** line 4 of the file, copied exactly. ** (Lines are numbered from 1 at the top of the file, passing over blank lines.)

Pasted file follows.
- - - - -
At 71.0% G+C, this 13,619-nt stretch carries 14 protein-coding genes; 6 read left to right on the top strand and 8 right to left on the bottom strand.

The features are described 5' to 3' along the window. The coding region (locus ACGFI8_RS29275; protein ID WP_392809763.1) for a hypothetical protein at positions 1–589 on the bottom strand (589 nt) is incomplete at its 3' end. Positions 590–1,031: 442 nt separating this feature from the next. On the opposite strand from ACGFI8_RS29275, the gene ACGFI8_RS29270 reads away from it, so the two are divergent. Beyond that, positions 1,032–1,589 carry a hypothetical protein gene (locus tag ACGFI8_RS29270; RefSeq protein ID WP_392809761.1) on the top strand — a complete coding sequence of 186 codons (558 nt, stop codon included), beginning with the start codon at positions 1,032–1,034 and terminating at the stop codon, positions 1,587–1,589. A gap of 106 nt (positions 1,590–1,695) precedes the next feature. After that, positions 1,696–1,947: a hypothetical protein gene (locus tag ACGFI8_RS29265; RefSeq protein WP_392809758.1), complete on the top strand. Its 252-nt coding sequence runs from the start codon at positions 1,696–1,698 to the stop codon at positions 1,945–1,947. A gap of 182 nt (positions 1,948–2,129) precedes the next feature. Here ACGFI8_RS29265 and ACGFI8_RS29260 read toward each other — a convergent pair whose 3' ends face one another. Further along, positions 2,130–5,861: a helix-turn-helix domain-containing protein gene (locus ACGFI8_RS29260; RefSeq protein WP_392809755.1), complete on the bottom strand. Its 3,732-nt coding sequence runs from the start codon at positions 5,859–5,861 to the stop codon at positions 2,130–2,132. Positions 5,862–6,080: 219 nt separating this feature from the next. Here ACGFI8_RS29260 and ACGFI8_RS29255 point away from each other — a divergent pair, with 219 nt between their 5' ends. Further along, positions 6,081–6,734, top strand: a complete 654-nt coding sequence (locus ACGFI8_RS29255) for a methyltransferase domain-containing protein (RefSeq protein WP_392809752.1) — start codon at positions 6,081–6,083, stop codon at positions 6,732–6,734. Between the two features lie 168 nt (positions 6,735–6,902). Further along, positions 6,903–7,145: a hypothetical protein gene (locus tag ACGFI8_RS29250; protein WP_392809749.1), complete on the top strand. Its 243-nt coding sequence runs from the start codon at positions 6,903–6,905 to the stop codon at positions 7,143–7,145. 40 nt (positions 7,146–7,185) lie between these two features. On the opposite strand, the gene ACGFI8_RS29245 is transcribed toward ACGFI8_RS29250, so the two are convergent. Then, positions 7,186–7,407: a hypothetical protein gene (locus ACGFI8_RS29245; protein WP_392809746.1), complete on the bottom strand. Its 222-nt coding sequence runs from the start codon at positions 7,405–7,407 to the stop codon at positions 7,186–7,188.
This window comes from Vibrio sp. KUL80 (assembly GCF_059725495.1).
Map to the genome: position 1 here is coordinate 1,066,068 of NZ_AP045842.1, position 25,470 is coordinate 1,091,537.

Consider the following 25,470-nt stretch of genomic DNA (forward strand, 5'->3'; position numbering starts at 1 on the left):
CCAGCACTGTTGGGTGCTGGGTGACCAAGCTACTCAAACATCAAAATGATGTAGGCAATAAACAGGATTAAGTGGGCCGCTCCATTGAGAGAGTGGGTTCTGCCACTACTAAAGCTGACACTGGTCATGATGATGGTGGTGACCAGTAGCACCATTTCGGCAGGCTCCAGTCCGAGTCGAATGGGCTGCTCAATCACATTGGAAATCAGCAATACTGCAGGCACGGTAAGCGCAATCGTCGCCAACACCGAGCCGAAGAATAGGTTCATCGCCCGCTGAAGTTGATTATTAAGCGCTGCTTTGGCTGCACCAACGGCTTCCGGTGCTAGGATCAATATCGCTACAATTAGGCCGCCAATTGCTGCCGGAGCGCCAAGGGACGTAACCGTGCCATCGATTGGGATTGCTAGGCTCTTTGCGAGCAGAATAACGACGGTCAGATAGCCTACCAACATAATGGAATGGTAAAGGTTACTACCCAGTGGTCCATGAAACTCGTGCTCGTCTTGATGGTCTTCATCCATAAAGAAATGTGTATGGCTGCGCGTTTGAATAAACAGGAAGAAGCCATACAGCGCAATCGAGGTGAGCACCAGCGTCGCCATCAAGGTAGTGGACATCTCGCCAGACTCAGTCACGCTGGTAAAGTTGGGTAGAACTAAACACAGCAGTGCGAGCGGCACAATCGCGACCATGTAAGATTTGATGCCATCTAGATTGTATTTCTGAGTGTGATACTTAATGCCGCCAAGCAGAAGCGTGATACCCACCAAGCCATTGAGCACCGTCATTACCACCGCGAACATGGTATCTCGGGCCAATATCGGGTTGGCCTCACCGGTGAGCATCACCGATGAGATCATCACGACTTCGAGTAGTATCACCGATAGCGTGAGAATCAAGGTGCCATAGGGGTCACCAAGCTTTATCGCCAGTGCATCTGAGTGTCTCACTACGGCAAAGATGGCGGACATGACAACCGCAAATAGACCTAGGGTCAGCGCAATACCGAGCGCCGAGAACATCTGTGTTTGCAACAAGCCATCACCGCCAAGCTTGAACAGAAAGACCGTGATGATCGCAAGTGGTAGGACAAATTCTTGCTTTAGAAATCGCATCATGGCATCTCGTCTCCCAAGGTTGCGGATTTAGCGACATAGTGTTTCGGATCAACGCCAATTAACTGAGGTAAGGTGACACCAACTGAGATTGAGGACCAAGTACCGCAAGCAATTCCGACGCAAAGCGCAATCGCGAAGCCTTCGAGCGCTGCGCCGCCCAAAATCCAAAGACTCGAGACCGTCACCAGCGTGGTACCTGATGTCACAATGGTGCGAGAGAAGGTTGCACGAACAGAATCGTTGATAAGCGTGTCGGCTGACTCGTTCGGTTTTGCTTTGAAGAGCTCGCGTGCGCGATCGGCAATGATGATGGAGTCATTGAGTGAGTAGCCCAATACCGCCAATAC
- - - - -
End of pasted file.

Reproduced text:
Map to the genome: position 1 here is coordinate 1,066,068 of NZ_AP045842.1, position 25,470 is coordinate 1,091,537.